Baltics, Russia prove exceptions as most of CEE improves competitiveness

By bne IntelliNews September 9, 2009

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Most emerging European countries improved their ranking in this year's "Global Competitiveness Report" from the World Economic Forum, though the Baltic states and Russia were notable exceptions.

This year's report, which ranks 133 countries according to how competitive their economies are, comes against the backdrop of the deepest global economic slowdown in generations. "What began as a financial crisis in a handful of industrialized economies continues to spill over into the real economy, engendering massive contractions in consumer demand, rising unemployment and mounting protectionist pressures worldwide," the Forum said in the accompanying report.

At the top of this year's rankings stood Switzerland, pushing the US into the second spot that it occupied in 2008. Singapore, Sweden, Denmark, Finland, Germany, Japan, Canada and the Netherlands made up the rest of the top 10. What was most notable about the top 10 was not its constituents, which were the same as last year, but that they all showed a measurable decline in average score since last year, dropping from 5.51 out of a possible maximum score of 7 last year to 5.45 this year. "In other words, it appears that in the context of the present recession, the competitiveness performance of top-performing countries on average has declined. This implies that in many cases, countries that improve in the rankings do so by maintaining a performance across the various indicators similar to that of past years," the report said.

New kids of the bloc

Among the 12 countries that have joined the EU since 2004, most improved as EU membership and buoyant growth over past years provided an incentive and the means for conducting reforms. Of those 12, the Czech Republic was the leader in 31st position. The report notes that although the country continues to face difficulties with respect to macroeconomic stability and the quality of infrastructure, consistent improvements across all dimensions of the institutional environment, improved efficiency of markets and advances in technological readiness have contributed to this rise in the rankings.

Slovenia followed close behind in 37th spot, having improved by five places. "Slovenia benefits from world-class health and educational systems, good infrastructure and impressive innovative capacity. In addition, the country's macroeconomic stability has improved, advancing its overall competitiveness outlook," the report said.

The largest improvement among the new EU members was registered by Poland, up seven places to 46th this year. "Poland benefits from its strong educational system and large market size, and has seen measurable improvements in the quality of its public institutions, with greater confidence in the efficiency and honesty of the country's public servants," the report said. "Although the macroeconomic stability pillar has registered a significant drop in rankings this year because of the financial crisis, the years up to 2007 have seen a streamlining of fiscal and monetary policies. This, along with prudent regulation of financial markets and the large size of the domestic market, has helped Poland to weather the effects of the current global downturn and become one of the most economically stable countries in the region."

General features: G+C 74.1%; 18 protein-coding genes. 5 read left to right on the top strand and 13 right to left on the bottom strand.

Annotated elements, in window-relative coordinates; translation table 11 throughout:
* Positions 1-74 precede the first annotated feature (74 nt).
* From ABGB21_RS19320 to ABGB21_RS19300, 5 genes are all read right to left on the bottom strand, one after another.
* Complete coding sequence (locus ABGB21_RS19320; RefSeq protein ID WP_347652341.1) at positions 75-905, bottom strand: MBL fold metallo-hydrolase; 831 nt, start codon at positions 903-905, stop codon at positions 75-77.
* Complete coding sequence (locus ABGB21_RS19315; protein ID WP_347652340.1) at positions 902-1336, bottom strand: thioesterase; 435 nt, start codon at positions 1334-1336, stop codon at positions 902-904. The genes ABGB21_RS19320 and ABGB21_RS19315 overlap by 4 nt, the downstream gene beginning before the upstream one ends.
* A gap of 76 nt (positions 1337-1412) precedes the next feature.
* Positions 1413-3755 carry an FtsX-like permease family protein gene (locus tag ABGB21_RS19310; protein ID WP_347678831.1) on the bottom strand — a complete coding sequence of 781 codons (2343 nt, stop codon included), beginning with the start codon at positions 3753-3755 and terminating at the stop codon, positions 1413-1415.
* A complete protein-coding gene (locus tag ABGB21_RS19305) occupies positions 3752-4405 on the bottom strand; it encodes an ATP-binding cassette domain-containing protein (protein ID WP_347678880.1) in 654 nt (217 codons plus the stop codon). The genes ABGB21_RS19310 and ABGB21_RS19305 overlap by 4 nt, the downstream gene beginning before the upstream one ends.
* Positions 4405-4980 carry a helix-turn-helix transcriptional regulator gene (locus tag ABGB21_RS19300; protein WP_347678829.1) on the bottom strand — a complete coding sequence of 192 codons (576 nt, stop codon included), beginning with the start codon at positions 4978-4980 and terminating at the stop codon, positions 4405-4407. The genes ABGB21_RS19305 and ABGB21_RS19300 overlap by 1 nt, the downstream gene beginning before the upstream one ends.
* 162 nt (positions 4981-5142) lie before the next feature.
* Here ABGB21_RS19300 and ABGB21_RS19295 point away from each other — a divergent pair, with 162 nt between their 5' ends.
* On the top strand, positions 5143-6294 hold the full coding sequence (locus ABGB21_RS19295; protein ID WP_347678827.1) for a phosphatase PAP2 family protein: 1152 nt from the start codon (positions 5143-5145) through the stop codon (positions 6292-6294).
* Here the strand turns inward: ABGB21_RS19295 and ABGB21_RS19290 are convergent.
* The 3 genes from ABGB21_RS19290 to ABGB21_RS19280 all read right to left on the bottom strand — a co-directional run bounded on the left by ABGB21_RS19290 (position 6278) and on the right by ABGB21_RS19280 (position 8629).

Slovakia was next in 47th place, down from 46th last year; Hungary found itself below that of the top-ranked former CIS country Azerbaijan in 51st place, though the Central European country did improve four places to 58th. Romania improved four spots to 64, while its neighbour Bulgaria occupied the same 76th place as last year.

Turkey moved up two places to 61st this year, benefiting from its large market characterized by strong competition and reasonably sophisticated business practices. "Compared with other countries, Turkey has also seen an improvement in its macroeconomic stability, although this is mainly because of other countries' weakening rather than particular improvements in Turkey's fiscal and monetary policies," the report said. "On the other hand, some more basic issues must still be tackled, such as upgrading the quality of infrastructure, especially ports and the electricity supply, improving the human resources base through better primary education and better healthcare, addressing the inefficiencies in the labour market, and reinforcing the efficiency and transparency of public institutions.

Of the Baltics, the worst affected region in the EU by the crisis, Estonia at 35th lost ground for the second year in a row, largely because of a deteriorating macroeconomic environment following the economic crisis. "Nevertheless, the country continues to be characterized by efficient institutions, well-functioning markets, and strong uptake of new technologies," the report said. Similarly, Latvia and Lithuania fell 14 and 9 places to 68th and 53rd, respectively.

Another loser this year was Russia, which dropped 12 places to 63rd, the only so-called BRIC economy (the others being Brazil, India and China) to see a decline in performance. The Forum cited Russia's main strengths as its large market size and reasonable macroeconomic stability (partly the result of windfall oil revenues, which might not prove sustainable in the longer term). However, to improve its competitiveness further, the Forum said Russia needs to tackle a number of structural weaknesses. "Of major concern are a perceived lack of government efficiency, little judicial independence in meting out justice, a lack of property rights and more general concerns about government favouritism in its dealings with the private sector. Private institutions also get poor marks, with corporate ethics in the country placing Russia 110th overall on this indicator," the report said.

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